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Little Gem Cos Lettuce

Little Gem Cos Lettuce

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Little Gem
Cos or Romaine-type

65 days — 'Little Gem', also known as 'Sutton's Little Gem Cos' or 'Little Gem Cos', is an old lettuce variety that seems to have the seed trade in the U.S. perpetually confused as to how to categorize it. In the U.K., they call it a semi-Cos type. The confusion arises because even though it is a small, Cos or Romaine type of lettuce, it looks like a tiny butterhead when it is growing.

'Little Gem' lettuce is relatively heat tolerant, with small, about five inches across, bright green heads, crisp, crunchy hearts, and an excellent flavor. We are still working on fleshing out its history, but it started appearing in seed catalogs in the United States in the very early years of the twentieth century.[2,3] One source states that it was developed by Vilmorin-Andrieux Seed Company and introduced by "Burpee Gardens" in 1880.[1] We have looked through W. Atlee Burpee seed catalogs, as well as Vilmorin publications from that period, and cannot substantiate this latter claim. Each packet contains one gram, which is approximately 500 to 600 seeds.
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Planting Instructions: Lettuce and other greens thrive in cool spring and fall weather (50° F to 60° F). A few greens can handle summer heat, but most of them prefer the cooler temperatures of spring and fall. Most lettuce and greens can withstand occasional exposure to light frost but if very cold weather is coming, protect your plants with a frost cover.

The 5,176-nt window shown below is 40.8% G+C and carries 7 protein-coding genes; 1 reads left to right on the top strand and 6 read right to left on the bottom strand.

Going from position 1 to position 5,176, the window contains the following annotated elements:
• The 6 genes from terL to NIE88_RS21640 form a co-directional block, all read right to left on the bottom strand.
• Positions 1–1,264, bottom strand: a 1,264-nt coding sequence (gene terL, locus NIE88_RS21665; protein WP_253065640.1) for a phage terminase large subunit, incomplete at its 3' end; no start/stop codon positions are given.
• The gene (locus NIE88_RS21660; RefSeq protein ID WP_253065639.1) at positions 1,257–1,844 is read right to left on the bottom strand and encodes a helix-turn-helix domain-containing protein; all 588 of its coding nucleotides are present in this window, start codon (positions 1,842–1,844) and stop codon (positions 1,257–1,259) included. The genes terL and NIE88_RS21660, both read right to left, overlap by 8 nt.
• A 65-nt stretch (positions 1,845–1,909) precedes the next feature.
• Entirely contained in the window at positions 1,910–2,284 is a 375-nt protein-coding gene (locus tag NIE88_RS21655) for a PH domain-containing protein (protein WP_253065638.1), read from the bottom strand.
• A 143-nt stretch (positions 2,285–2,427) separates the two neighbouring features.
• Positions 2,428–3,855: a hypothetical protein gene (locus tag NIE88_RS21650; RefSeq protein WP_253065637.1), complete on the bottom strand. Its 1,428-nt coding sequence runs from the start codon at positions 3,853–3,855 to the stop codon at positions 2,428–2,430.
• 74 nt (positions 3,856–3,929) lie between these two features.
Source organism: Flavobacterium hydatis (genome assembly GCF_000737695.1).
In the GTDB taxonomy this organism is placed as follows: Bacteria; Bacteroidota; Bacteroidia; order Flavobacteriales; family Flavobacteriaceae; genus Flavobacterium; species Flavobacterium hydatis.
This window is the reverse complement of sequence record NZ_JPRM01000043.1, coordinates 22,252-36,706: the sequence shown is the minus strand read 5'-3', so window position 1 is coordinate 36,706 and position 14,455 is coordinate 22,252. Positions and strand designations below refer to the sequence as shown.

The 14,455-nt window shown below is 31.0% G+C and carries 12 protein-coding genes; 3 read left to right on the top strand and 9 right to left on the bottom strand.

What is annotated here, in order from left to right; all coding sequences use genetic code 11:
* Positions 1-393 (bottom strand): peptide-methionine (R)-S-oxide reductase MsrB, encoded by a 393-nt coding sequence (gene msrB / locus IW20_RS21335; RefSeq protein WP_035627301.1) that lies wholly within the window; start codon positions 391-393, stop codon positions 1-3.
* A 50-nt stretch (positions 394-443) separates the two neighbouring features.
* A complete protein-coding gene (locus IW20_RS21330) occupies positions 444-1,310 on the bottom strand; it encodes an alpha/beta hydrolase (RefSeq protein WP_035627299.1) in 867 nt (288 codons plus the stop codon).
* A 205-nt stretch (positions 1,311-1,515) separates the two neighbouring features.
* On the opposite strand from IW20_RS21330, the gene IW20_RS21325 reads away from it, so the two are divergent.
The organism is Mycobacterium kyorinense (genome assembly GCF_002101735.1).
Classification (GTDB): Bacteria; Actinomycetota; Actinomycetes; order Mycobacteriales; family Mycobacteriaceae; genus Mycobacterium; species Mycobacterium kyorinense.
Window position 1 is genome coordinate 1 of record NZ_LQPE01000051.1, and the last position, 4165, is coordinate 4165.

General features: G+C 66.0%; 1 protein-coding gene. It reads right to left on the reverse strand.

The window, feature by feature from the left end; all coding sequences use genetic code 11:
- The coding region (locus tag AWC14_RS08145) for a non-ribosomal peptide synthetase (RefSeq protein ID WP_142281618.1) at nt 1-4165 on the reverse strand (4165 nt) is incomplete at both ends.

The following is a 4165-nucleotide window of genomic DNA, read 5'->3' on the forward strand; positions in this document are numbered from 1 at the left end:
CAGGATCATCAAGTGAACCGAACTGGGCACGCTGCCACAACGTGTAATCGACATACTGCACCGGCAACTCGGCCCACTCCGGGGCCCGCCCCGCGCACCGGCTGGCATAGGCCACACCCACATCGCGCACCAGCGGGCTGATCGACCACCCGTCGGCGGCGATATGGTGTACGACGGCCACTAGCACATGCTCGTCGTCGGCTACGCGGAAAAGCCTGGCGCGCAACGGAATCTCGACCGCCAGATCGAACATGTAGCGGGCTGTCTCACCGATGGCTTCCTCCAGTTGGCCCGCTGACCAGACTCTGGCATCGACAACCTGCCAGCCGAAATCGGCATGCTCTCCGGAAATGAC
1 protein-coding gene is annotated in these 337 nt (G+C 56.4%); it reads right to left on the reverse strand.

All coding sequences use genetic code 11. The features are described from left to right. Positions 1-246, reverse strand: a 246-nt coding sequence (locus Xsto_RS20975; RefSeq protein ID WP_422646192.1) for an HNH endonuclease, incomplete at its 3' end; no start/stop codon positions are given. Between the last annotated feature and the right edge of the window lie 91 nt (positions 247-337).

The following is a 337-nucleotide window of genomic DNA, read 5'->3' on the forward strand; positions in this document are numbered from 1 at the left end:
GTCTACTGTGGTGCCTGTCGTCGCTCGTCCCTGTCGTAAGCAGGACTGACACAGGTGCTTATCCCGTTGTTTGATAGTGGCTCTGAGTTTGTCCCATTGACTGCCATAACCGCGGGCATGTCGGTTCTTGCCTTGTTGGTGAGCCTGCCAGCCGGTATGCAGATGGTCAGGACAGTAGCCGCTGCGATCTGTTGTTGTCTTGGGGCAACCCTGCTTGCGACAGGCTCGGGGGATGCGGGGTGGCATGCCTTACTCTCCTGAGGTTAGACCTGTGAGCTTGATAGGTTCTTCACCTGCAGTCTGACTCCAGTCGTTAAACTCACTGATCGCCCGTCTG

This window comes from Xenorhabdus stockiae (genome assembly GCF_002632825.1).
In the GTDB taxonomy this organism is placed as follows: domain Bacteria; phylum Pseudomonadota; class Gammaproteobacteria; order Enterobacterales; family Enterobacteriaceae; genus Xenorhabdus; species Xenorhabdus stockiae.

Sowing: Prepare the seedbed outdoors using a hard tined rake, smoothening out the soil. Lightly sow and just barely cover the seeds with soil. Keep soil moist until germination is achieved. You can also start seeds indoors by sowing into seed starting trays using fresh new seed starting potting mix into clean seed starting trays. Just barely cover the seeds and keep well watered until they sprout. Harden off and transplant into the garden after about 3 weeks. Informational References:
  1. "Vegetable Cultivar Descriptions for North America – Lettuce (A-L)," Lists 1-27 Combined, Edited by Edward J. Ryder, James D. McCreight, and Beiquan Mou, U.S. Agricultural Research Station, Salinas, California.
  2. "Seeds, Plants and Bulbs," Schlegel & Fottler, Boston, Massachussetts, 1907.
  3. "Thomas J. Grey Co.," Boston, Mass, 1911.